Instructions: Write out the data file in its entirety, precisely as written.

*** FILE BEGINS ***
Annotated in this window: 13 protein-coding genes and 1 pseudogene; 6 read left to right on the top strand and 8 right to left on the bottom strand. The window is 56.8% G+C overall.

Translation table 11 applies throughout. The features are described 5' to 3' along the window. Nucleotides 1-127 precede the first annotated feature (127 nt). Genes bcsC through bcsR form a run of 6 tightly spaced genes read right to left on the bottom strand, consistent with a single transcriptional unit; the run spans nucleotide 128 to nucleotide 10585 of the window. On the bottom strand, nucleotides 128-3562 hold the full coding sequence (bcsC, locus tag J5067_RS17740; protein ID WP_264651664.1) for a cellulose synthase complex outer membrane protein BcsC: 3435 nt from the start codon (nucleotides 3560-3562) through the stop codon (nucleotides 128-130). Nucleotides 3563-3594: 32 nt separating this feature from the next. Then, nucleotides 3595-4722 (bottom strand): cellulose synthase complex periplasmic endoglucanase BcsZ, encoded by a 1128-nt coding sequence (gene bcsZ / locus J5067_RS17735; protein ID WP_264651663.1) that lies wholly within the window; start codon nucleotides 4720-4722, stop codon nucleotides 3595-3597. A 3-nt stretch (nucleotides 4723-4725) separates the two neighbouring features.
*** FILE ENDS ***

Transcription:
Annotated in this window: 13 protein-coding genes and 1 pseudogene; 6 read left to right on the top strand and 8 right to left on the bottom strand. The window is 56.8% G+C overall.

Translation table 11 applies throughout. The features are described 5' to 3' along the window. Nucleotides 1-127 precede the first annotated feature (127 nt). Genes bcsC through bcsR form a run of 6 tightly spaced genes read right to left on the bottom strand, consistent with a single transcriptional unit; the run spans nucleotide 128 to nucleotide 10585 of the window. On the bottom strand, nucleotides 128-3562 hold the full coding sequence (bcsC, locus tag J5067_RS17740; protein ID WP_264651664.1) for a cellulose synthase complex outer membrane protein BcsC: 3435 nt from the start codon (nucleotides 3560-3562) through the stop codon (nucleotides 128-130). Nucleotides 3563-3594: 32 nt separating this feature from the next. Then, nucleotides 3595-4722 (bottom strand): cellulose synthase complex periplasmic endoglucanase BcsZ, encoded by a 1128-nt coding sequence (gene bcsZ / locus J5067_RS17735; protein ID WP_264651663.1) that lies wholly within the window; start codon nucleotides 4720-4722, stop codon nucleotides 3595-3597. A 3-nt stretch (nucleotides 4723-4725) separates the two neighbouring features.